In my childhood, I attended Catholic schools and wore the standard uniforms. Although at times I complained, in reality the uniforms were a blessing, since I didn't have to compete with girls whose parents could afford pricier clothing.
And when we took the bus, our fellow travellers knew by our outfits we were Catholics, which was quite a responsibility for girls like me, who were tempted to act a bit silly on public transportation. In those same schools, there was no mistaking the women who had given up so much to follow Christ.
The St. Joseph Sisters at Immaculata High School in Miami wore long black skirts with wide white wimples that reminded me of a Communion wafer.
Many years later, I was thrilled to meet some of Mother Teresa's sisters in Atlanta. At the Gift of Grace Home, where they minister to women with AIDS, the Missionaries of Charity wear simple white saris with a blue stripe in honour of Mary, along with veils.
I also met the Dominican Sisters of Hawthorne, who care for indigent cancer patients at Our Lady of Perpetual Help Home in Atlanta. These ladies can be easily recognized by their long white robes and black veils, and don't forget the rosary beads attached to their waist.
No matter where these sisters go, people know at a glance they have given their hearts to the Lord. Their traditional habits are their calling cards.
Sadly, many religious sisters gave up wearing habits following the Second Vatican Council, which ended in 1965. Many preferred the comfort of dressing in everyday garb rather than wimples and veils.
Still, it is surely telling that today when a nun makes an entrance in a movie, you can bet she'll be wearing the traditional habit, complete with a veil. It seems many folks are confused by sisters in pantsuits and running shoes.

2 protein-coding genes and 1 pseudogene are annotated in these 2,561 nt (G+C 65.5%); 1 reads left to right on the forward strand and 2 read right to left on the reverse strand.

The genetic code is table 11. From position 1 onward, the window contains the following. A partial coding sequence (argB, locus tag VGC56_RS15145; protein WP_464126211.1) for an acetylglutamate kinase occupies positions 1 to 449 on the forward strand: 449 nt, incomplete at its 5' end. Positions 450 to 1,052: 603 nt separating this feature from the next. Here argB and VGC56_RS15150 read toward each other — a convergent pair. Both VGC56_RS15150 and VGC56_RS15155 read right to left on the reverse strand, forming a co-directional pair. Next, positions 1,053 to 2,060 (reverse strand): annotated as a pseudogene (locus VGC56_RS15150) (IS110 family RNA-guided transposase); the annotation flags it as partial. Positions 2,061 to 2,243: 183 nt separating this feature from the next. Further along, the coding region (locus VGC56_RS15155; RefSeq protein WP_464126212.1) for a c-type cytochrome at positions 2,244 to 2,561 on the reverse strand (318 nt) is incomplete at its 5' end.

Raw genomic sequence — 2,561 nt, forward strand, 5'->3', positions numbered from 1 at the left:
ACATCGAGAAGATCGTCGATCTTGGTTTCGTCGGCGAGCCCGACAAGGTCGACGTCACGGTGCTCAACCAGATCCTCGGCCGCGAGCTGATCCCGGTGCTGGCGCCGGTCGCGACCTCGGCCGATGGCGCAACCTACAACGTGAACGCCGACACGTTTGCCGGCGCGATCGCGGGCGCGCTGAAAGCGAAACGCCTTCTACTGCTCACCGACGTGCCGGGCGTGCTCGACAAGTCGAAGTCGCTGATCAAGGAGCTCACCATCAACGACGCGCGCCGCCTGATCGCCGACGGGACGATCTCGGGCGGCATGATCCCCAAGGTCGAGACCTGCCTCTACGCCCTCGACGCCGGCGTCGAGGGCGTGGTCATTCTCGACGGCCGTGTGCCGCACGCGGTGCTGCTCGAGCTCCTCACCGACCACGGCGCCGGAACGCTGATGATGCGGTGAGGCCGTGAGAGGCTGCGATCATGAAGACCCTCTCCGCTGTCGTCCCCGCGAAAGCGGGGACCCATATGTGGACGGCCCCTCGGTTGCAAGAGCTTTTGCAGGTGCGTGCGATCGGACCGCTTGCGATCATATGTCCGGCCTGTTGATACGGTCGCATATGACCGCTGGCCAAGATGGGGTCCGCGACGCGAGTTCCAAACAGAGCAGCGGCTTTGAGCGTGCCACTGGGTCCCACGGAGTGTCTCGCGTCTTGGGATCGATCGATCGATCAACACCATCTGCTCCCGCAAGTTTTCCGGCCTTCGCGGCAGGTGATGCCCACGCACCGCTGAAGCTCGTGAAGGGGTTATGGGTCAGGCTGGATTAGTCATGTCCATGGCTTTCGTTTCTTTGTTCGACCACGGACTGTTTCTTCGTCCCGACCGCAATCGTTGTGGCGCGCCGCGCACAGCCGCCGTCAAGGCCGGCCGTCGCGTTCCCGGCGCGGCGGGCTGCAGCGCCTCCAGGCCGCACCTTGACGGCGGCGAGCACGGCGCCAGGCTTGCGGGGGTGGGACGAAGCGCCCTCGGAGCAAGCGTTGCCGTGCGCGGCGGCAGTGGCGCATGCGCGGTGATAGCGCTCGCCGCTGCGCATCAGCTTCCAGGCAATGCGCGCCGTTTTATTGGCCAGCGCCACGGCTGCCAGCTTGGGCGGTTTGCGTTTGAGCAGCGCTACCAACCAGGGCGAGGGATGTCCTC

This makes sense, because we respond emotionally to symbols. Think of all the military men and women in the airport, dressed in their uniforms, and how often a stranger will take one aside to say, "Thank you for serving." To me, something inestimably precious is lost when religious folks abandon the clothing that has become synonymous in the eyes of the world with serving Jesus Christ.
In his book Bad Religion: How We Became a Nation of Heretics, Ross Douthat, a New York Times columnist, emphasizes religious orders valuing traditional ways attract more novices and sustain heartier growth than orders that have become more secularized.
Tried-and-true ways include living in community, attending daily mass, praying the Divine Office -- and wearing religious habits.
This is good news indeed.
It seems young women who are today drawn to vocations are eager to convey to the world exactly what they stand for -- and whom they so dearly love.
-- The Atlanta Journal-Constitution